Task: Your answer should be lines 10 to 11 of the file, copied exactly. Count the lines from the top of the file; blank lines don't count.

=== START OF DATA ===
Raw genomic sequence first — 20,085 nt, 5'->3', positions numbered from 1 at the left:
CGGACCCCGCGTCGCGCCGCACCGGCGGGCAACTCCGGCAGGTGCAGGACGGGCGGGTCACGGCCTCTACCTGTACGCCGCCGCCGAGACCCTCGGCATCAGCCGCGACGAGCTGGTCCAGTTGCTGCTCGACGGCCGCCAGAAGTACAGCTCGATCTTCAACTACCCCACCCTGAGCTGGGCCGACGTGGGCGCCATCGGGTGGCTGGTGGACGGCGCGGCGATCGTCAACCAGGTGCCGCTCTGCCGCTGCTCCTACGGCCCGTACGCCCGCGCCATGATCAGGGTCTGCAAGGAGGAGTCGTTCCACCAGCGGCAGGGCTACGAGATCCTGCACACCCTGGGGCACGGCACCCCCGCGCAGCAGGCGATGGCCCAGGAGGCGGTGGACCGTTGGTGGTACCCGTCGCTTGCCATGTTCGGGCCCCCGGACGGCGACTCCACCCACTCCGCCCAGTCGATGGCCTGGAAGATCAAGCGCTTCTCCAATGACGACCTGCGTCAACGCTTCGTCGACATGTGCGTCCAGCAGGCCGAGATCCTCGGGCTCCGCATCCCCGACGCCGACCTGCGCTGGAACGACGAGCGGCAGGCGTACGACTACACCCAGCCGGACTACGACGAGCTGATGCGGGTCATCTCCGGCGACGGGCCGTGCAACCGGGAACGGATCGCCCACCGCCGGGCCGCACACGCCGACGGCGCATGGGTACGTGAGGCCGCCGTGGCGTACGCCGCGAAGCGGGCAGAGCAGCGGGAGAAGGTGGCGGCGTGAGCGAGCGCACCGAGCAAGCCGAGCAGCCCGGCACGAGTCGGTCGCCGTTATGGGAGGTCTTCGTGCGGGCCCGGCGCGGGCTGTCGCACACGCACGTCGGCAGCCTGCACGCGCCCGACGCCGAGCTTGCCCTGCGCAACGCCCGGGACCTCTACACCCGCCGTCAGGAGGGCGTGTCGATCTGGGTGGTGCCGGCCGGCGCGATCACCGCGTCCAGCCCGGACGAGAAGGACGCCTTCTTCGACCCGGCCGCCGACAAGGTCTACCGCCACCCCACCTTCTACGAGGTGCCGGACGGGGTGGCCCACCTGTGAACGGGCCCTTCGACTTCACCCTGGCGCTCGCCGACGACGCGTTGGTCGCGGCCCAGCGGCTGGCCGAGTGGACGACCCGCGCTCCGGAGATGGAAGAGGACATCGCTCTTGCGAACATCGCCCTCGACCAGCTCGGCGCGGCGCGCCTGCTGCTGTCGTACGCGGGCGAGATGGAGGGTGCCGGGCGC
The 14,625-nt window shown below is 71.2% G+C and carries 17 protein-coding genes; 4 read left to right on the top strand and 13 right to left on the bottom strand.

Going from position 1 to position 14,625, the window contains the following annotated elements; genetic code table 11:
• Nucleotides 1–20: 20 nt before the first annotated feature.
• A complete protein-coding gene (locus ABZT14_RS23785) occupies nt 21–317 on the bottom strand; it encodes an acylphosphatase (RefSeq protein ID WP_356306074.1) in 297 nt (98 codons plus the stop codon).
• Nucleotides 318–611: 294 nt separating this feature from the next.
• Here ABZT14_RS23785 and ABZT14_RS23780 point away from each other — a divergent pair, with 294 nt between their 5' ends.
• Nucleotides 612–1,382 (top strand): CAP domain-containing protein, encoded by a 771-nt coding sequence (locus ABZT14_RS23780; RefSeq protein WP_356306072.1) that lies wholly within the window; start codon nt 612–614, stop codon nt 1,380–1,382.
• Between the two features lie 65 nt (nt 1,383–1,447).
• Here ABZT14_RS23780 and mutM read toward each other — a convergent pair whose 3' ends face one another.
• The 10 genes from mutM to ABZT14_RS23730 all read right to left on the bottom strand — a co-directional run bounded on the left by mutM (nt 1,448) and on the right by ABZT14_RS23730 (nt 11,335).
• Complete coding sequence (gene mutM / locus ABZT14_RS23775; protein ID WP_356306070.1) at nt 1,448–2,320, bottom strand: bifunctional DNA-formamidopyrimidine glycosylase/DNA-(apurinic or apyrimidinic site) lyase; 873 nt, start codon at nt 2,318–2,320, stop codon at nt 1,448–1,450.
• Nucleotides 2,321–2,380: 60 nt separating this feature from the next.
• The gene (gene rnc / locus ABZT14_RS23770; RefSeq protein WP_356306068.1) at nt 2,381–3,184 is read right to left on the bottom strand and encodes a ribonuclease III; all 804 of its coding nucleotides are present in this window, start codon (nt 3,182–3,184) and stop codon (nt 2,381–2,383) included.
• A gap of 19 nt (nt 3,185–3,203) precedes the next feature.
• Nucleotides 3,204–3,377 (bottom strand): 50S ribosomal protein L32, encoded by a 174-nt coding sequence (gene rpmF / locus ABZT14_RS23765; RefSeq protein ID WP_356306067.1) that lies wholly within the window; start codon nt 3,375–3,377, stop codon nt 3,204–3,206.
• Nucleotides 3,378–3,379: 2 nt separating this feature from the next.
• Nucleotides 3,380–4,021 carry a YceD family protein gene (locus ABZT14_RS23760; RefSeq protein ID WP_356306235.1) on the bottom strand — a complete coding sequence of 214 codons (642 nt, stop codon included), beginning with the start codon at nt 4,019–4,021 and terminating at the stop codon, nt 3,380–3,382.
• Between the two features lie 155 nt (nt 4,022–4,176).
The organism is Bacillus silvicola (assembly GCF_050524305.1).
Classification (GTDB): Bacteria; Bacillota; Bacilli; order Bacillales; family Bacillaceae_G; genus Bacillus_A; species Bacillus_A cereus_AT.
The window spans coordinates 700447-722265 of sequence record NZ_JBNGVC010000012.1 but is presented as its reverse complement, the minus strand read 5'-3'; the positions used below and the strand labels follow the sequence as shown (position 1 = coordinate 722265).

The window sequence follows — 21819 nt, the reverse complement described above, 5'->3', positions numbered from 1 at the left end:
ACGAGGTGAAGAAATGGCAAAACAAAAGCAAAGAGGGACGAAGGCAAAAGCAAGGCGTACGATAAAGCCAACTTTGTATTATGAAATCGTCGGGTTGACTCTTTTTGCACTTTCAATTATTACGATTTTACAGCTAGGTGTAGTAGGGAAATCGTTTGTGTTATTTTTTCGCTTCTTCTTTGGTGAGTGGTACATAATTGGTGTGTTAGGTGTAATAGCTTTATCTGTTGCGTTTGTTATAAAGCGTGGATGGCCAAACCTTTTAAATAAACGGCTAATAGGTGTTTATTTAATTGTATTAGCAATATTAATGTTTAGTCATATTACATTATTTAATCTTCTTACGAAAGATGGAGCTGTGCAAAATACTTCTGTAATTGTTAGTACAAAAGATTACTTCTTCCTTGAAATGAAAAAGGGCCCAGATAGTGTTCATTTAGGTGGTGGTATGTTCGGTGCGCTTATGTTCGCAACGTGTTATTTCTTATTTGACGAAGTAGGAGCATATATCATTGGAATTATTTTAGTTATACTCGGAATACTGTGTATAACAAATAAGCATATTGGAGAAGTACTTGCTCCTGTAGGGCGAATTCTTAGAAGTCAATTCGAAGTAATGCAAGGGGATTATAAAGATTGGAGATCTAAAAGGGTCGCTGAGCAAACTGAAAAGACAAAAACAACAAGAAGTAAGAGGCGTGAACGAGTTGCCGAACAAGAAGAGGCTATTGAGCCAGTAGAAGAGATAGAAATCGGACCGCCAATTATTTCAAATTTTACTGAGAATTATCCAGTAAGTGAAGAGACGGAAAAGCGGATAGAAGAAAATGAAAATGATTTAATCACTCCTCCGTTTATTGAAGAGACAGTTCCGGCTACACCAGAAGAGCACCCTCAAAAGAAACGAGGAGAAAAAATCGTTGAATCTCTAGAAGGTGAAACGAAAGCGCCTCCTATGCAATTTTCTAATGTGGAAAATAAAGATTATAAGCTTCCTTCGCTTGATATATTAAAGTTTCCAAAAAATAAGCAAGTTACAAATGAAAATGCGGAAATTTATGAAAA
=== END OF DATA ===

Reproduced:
• Between the two features lie 65 nt (nt 1,383–1,447).
• Here ABZT14_RS23780 and mutM read toward each other — a convergent pair whose 3' ends face one another.